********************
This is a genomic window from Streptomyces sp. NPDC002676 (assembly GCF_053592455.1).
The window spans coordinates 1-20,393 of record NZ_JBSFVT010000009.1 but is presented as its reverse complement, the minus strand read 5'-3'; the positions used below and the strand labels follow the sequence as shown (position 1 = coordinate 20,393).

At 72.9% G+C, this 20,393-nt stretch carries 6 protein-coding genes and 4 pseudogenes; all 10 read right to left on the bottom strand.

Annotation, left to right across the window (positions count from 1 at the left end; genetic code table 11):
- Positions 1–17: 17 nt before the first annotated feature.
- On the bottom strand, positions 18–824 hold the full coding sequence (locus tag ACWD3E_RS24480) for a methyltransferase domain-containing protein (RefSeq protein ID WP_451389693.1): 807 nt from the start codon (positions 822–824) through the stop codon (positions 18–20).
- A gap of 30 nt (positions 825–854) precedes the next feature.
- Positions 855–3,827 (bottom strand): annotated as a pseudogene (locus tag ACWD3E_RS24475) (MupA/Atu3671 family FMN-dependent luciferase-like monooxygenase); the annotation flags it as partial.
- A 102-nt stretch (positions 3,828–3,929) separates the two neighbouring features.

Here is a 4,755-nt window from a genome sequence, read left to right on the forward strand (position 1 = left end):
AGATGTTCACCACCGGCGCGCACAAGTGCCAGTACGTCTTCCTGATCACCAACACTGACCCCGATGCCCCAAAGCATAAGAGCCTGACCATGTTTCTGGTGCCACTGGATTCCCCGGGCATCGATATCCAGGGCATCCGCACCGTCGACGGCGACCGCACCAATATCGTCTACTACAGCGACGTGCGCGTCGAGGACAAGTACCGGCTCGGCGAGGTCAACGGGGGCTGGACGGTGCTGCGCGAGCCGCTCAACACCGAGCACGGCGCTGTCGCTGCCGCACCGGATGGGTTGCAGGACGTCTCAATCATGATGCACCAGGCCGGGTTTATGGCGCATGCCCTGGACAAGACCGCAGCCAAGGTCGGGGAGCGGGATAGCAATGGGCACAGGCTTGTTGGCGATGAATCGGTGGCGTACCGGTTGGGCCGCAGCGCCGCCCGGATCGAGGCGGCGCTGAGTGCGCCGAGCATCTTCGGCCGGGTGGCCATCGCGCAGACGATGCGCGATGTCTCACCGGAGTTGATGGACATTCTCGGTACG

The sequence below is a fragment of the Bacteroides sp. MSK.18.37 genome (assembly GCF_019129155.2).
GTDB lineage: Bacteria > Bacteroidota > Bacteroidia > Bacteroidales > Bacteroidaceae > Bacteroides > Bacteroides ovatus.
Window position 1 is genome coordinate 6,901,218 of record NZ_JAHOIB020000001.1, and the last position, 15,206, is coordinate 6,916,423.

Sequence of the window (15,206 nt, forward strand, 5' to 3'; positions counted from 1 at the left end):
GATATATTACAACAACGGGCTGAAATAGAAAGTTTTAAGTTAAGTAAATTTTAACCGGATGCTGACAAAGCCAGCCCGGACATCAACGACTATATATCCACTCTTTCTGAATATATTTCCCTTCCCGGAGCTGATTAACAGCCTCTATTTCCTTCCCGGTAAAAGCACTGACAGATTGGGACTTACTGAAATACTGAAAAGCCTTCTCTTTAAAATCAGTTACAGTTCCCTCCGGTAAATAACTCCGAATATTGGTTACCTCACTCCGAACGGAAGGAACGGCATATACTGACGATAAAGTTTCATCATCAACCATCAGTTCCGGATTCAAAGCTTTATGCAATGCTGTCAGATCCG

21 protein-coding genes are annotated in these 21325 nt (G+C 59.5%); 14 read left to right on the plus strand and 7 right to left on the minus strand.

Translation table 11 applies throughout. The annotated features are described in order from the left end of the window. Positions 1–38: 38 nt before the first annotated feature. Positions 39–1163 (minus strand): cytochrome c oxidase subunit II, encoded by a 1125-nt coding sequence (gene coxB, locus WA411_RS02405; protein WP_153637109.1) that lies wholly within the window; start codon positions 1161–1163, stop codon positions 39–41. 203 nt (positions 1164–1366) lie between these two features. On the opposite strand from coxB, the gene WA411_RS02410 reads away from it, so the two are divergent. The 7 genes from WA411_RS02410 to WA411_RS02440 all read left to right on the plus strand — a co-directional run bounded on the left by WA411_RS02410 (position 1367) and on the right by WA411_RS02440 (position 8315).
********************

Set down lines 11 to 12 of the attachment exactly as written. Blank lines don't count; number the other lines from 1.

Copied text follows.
AGATGTTCACCACCGGCGCGCACAAGTGCCAGTACGTCTTCCTGATCACCAACACTGACCCCGATGCCCCAAAGCATAAGAGCCTGACCATGTTTCTGGTGCCACTGGATTCCCCGGGCATCGATATCCAGGGCATCCGCACCGTCGACGGCGACCGCACCAATATCGTCTACTACAGCGACGTGCGCGTCGAGGACAAGTACCGGCTCGGCGAGGTCAACGGGGGCTGGACGGTGCTGCGCGAGCCGCTCAACACCGAGCACGGCGCTGTCGCTGCCGCACCGGATGGGTTGCAGGACGTCTCAATCATGATGCACCAGGCCGGGTTTATGGCGCATGCCCTGGACAAGACCGCAGCCAAGGTCGGGGAGCGGGATAGCAATGGGCACAGGCTTGTTGGCGATGAATCGGTGGCGTACCGGTTGGGCCGCAGCGCCGCCCGGATCGAGGCGGCGCTGAGTGCGCCGAGCATCTTCGGCCGGGTGGCCATCGCGCAGACGATGCGCGATGTCTCACCGGAGTTGATGGACATTCTCGGTACG

The sequence below is a fragment of the Bacteroides sp. MSK.18.37 genome (assembly GCF_019129155.2).